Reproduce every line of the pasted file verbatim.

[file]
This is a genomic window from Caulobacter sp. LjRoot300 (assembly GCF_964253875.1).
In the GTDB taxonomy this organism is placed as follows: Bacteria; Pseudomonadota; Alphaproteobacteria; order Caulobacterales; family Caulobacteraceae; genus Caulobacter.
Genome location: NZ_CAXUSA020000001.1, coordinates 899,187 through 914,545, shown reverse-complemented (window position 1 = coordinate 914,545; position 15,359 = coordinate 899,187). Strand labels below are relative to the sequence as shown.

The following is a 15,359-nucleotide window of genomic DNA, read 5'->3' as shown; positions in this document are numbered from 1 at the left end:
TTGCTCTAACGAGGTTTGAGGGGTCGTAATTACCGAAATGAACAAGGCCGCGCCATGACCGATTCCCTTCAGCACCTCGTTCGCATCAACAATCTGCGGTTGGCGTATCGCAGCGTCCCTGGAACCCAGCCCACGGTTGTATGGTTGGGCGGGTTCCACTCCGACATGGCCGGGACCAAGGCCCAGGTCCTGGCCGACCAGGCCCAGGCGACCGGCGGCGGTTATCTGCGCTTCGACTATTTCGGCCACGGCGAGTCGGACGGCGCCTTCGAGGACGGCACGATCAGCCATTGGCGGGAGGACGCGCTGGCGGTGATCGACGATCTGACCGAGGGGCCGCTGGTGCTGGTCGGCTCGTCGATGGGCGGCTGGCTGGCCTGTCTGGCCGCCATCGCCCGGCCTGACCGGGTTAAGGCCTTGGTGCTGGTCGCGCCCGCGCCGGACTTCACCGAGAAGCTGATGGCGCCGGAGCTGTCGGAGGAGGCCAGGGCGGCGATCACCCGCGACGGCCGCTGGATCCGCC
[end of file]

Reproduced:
This is a genomic window from Caulobacter sp. LjRoot300 (assembly GCF_964253875.1).
In the GTDB taxonomy this organism is placed as follows: Bacteria; Pseudomonadota; Alphaproteobacteria; order Caulobacterales; family Caulobacteraceae; genus Caulobacter.
Genome location: NZ_CAXUSA020000001.1, coordinates 899,187 through 914,545, shown reverse-complemented (window position 1 = coordinate 914,545; position 15,359 = coordinate 899,187). Strand labels below are relative to the sequence as shown.

The following is a 15,359-nucleotide window of genomic DNA, read 5'->3' as shown; positions in this document are numbered from 1 at the left end:
TTGCTCTAACGAGGTTTGAGGGGTCGTAATTACCGAAATGAACAAGGCCGCGCCATGACCGATTCCCTTCAGCACCTCGTTCGCATCAACAATCTGCGGTTGGCGTATCGCAGCGTCCCTGGAACCCAGCCCACGGTTGTATGGTTGGGCGGGTTCCACTCCGACATGGCCGGGACCAAGGCCCAGGTCCTGGCCGACCAGGCCCAGGCGACCGGCGGCGGTTATCTGCGCTTCGACTATTTCGGCCACGGCGAGTCGGACGGCGCCTTCGAGGACGGCACGATCAGCCATTGGCGGGAGGACGCGCTGGCGGTGATCGACGATCTGACCGAGGGGCCGCTGGTGCTGGTCGGCTCGTCGATGGGCGGCTGGCTGGCCTGTCTGGCCGCCATCGCCCGGCCTGACCGGGTTAAGGCCTTGGTGCTGGTCGCGCCCGCGCCGGACTTCACCGAGAAGCTGATGGCGCCGGAGCTGTCGGAGGAGGCCAGGGCGGCGATCACCCGCGACGGCCGCTGGATCCGCC